AmericaOne Steinlager/Line 7Chronicles:
Another Hard Fought Battle
Daily Report - March 25, 2000-
Another sunny day in Auckland, with a cool 15 knot Southerly wind. Our first goal of the day was to win the two remaining round-robin races and try to earn a spot in the semi-finals. Race 1 was against Swede Lars Nordbjerg. Gavin got us off the line in good shape and in the shifty conditions we were much faster and smoother and stretched out to a big lead at the finish.
That left us with one race to ensure a place in the semis. We were up against James Spithill, of America's Cup fame, at 19 being the youngest skipper in the history of the event. Some regarded his prestart skills as the best in the Louis Vuitton Cup series, but today Gavin got the better of him off the line and although the Australian team stayed very close, we were able to defend a 20 second lead around the course.
Cameron Appleton, early leader in the round robins, dropped a race this morning which meant that the AmericaOne team had qualified first in our group, with Englishman Andy Green missing out on a semi-final spot. We were very happy with our result. We hadn't done any practice for this event and all of our focus with AmericaOne had taken us away from the match race circuit. However, Paul Cayard and Gavin Brady are amongst the top match race helmsmen in the world and so the practice we did do with AmericaOne was always high quality. Most of the other America's Cup teams here struggled. Peter Gilmour from Nippon was an uncharacteristic 8th. Peter Holmberg from Stars and Stripes finished 7th.
However, Bertrand Pace from Le defi Francais became our semi-final opponent. In the first race, we were penalised at the very first entry, as Pace turned up very slowly on port and we were unable to avoid contact. this was a bad way to start the semis. Gavin got us a good position off the line, but Pace was very close to leeward. As we started rolling over him he luffed preety hard, making contact with us once again. The umpires decided against us again, so this penalty had to be taken immediately. Now we were behind. But this team never gives up, and by the final leg we were charging down towards the line very close together. about 15 gybes had put us in a strong postion to hold Pace out, but he chose to foul instead. he was penalised 15 seconds from the line (which offsset our foul) and as we crossed we were convinced our spinnaker was first. Race committee gave the race to Pace by "less than a second", much to the amazement of some onlookers (and the A1 team !).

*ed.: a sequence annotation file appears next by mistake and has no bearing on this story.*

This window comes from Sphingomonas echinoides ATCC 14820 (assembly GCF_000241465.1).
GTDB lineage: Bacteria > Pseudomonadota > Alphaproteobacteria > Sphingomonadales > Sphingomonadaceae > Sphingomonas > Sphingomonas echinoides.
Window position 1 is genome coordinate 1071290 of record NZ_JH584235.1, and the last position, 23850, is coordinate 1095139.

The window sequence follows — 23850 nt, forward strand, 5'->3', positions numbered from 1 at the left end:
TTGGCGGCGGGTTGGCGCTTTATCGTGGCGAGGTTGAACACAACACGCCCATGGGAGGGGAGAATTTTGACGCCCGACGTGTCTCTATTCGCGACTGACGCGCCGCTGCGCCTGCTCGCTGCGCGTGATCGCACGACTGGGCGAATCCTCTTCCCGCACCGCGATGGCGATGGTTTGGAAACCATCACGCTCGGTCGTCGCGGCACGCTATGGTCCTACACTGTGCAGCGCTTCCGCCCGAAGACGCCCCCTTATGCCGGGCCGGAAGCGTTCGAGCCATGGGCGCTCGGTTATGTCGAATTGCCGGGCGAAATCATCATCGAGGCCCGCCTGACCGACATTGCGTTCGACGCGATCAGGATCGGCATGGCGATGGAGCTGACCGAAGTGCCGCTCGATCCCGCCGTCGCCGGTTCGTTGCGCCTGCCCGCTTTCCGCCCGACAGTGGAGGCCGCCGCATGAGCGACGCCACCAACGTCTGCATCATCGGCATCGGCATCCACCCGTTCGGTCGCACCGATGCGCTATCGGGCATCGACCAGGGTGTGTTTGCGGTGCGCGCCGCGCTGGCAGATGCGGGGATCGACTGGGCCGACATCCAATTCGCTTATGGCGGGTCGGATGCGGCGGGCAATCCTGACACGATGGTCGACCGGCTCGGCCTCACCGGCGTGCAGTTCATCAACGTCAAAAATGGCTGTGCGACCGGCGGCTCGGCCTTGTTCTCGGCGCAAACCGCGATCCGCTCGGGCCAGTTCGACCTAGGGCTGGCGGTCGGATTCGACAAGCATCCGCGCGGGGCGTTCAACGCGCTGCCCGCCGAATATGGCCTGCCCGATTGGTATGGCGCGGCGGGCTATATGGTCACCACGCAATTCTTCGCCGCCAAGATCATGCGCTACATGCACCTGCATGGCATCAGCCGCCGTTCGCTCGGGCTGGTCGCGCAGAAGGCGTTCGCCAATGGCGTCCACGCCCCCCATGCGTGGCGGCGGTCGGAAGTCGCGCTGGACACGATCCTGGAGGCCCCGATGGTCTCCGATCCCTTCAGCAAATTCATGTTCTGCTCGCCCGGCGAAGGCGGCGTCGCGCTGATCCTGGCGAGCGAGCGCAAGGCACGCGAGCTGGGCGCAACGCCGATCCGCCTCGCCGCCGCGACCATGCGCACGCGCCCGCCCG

In race two a carbon-copy entry resulted in a penalty for Pace. We stretched big time and lead by a comfortable margin at the finish. Pace won the start in the third race and although we fought very hard, we finished less than a boatlength behind at the finish. Now we had to win. Once again the prestart was aggressive and the umpires called a foul on Pace. Unfortunately for us, a few seconds later we made contact with the committee boat and equalised the penalty count. Another really hard fought battle unsued, but again the A1 team trailed at the finish by less then a boatlength. Pace won the semi 3-1 but we felt we had done a very good job together and it could have gone either way at any time. The spectators loved the show.
In the other semi, Cameron Appleton shocked everyone by beating Dean Barker 3-0. Appleton goes to the final and we race Barker for third place.
More on that tomorrow.
AmericaOne Sailing Team
For additional information on AmericaOne, contact:
Gina von Esmarch
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